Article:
Ever since she began contributing to the site several years ago, Mary has embraced the exciting challenge of being a wiseGEEK researcher and writer. Mary has a liberal arts degree from Goddard College and spends her free time reading, cooking, and exploring the great outdoors.

Mary McMahon
Mary McMahon

Ever since she began contributing to the site several years ago, Mary has embraced the exciting challenge of being a wiseGEEK researcher and writer. Mary has a liberal arts degree from Goddard College and spends her free time reading, cooking, and exploring the great outdoors.

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Discussion Comments

anon993211

Thank you for helping my friends and I with our project.

anon293777

@Qohe1et: Well yeah, but who knows? Maybe in the future we might get to this spiritual world, but who knows? It might be very soon, and it might be a very long time.

Qohe1et

@ShadowGenius

Sounds like a spiritual realm to me. I'm just saying it, I know everybody else is thinking it. I know that doesn't sound too "academic," but I'm sure it will be common knowledge in the near future. We now know for sure that science as we know it can only go so far.

ShadowGenius

@Leonidas226

New innovations and theories are being presented which build off of the intuitive approach fostered by Einstein, Cantor, and other great thinkers like them. These models think outside of the box. If there are other distant worlds beyond our own space-time continuum, they probably wouldn't exist "physically" beyond our universe, but would envelop and transcend our universe in ways that we really can't understand, except by analogy.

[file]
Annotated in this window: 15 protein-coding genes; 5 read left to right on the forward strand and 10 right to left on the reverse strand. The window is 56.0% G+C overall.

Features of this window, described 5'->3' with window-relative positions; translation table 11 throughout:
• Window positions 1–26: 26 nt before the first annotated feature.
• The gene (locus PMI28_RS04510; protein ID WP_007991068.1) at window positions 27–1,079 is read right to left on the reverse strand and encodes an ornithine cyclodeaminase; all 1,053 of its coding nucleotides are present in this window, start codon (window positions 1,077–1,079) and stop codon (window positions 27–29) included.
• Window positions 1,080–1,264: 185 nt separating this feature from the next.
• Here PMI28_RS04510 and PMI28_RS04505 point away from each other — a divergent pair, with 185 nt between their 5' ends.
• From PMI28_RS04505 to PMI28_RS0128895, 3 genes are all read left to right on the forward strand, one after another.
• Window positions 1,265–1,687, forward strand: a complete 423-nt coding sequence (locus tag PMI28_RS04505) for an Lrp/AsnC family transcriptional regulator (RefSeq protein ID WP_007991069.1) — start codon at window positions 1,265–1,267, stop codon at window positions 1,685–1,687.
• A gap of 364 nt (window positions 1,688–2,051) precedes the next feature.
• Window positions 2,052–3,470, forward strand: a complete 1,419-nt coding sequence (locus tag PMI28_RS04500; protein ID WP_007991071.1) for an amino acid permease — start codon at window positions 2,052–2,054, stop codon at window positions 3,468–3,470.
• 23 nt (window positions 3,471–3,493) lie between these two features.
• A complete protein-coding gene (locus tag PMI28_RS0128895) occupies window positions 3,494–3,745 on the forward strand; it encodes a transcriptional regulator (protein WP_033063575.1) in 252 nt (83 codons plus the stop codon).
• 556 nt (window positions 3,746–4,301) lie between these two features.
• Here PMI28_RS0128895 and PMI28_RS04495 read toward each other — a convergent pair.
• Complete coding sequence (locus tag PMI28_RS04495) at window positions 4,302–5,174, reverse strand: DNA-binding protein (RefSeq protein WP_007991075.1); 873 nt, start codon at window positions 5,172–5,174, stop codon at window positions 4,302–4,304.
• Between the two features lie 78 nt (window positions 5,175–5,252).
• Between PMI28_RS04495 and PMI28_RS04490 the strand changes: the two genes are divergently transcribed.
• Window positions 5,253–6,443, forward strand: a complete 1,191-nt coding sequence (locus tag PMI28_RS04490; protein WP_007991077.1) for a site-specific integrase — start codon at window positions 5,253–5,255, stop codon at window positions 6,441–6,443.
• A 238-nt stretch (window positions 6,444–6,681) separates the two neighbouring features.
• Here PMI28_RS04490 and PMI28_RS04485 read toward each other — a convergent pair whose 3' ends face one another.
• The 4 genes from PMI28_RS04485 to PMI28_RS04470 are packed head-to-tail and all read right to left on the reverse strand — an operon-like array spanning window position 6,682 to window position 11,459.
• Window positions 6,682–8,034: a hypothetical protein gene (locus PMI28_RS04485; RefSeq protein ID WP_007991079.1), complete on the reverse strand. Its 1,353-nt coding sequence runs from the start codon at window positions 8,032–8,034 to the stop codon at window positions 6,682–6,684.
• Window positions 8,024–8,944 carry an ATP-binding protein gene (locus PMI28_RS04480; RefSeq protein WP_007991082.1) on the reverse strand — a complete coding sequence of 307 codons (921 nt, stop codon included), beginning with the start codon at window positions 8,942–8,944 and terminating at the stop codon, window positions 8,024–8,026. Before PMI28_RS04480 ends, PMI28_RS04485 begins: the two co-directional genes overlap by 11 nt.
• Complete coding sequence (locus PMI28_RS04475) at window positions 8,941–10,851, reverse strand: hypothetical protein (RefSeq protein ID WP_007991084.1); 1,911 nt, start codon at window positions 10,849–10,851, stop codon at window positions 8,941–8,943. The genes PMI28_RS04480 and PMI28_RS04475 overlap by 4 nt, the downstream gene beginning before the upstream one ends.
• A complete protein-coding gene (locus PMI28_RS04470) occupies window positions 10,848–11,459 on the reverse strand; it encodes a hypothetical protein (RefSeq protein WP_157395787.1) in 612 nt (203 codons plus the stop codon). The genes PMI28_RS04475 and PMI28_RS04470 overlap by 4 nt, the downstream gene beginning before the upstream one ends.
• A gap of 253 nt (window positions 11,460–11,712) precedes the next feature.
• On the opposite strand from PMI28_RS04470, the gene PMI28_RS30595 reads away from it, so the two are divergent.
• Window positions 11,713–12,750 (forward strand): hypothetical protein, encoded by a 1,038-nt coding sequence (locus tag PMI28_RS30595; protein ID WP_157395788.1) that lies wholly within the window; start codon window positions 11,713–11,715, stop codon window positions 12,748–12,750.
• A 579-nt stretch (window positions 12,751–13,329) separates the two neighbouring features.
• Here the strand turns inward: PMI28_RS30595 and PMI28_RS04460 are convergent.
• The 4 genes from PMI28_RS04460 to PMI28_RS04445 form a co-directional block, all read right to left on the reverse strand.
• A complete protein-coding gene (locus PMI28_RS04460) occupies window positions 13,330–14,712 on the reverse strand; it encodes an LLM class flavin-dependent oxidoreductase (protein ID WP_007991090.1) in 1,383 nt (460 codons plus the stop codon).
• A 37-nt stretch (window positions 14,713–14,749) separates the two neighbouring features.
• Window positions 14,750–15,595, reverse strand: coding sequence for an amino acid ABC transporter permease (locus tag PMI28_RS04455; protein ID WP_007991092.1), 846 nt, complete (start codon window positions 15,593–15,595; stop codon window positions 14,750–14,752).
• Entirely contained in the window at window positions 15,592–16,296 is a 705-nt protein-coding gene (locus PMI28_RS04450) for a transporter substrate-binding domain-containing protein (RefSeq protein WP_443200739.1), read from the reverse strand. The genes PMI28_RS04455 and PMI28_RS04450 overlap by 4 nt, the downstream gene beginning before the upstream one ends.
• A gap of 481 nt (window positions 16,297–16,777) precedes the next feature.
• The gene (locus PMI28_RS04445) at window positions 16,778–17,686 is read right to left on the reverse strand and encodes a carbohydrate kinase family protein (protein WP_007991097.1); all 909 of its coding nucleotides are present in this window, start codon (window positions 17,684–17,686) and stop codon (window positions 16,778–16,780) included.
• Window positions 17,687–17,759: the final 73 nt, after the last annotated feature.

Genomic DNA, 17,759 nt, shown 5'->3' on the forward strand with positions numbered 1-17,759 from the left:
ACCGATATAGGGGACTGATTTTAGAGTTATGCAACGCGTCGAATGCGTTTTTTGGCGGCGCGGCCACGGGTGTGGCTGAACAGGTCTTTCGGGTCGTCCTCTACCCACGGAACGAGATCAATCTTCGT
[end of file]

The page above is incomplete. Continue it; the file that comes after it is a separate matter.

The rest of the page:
Leonidas226

How could we ever know that space is the final frontier? From quantum physics and cosmology we have already gathered that rules change depending on where you are in space, and that our theories of particles are not consistent. It seems to be the case that we are simply trapped inside a projected dimension. There are other dimensions which we don't even know how to reach, and it is likely that they exist everywhere, beyond our perception. It could also be that they are beyond our universe in a physical sense.

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    • US astronaut Buzz Aldrin walks on the Moon during the Apollo 11 mission in 1969.
      US astronaut Buzz Aldrin walks on the Moon during the Apollo 11 mission in 1969.
    • Space shuttles were manned, reusable launch systems that could land like aircraft after delivering payloads to orbit.
      Space shuttles were manned, reusable launch systems that could land like aircraft after delivering payloads to orbit.
    • The International Space Station houses several astronauts at any given time.
      The International Space Station houses several astronauts at any given time.
    • Alan Shepard was the first American man to travel in space.
      Alan Shepard was the first American man to travel in space.
    • Space probes and future manned spacecraft can use the mass of one planet, such as Jupiter, to help reach other planets, like Saturn, using a "gravity assist" or "gravitational slingshot", as was done with the Pioneer and Voyager probes.
      Space probes and future manned spacecraft can use the mass of one planet, such as Jupiter, to help reach other planets, like Saturn, using a "gravity assist" or "gravitational slingshot", as was done with the Pioneer and Voyager probes.
    • Theoretically, multi-generational spacecraft could be used to reach another star system.
      Theoretically, multi-generational spacecraft could be used to reach another star system.
    • In the future, space travel may take humans to other planets.
      In the future, space travel may take humans to other planets.
    • Many people are interested in space travel as a form of recreation or for tourism.
      Many people are interested in space travel as a form of recreation or for tourism.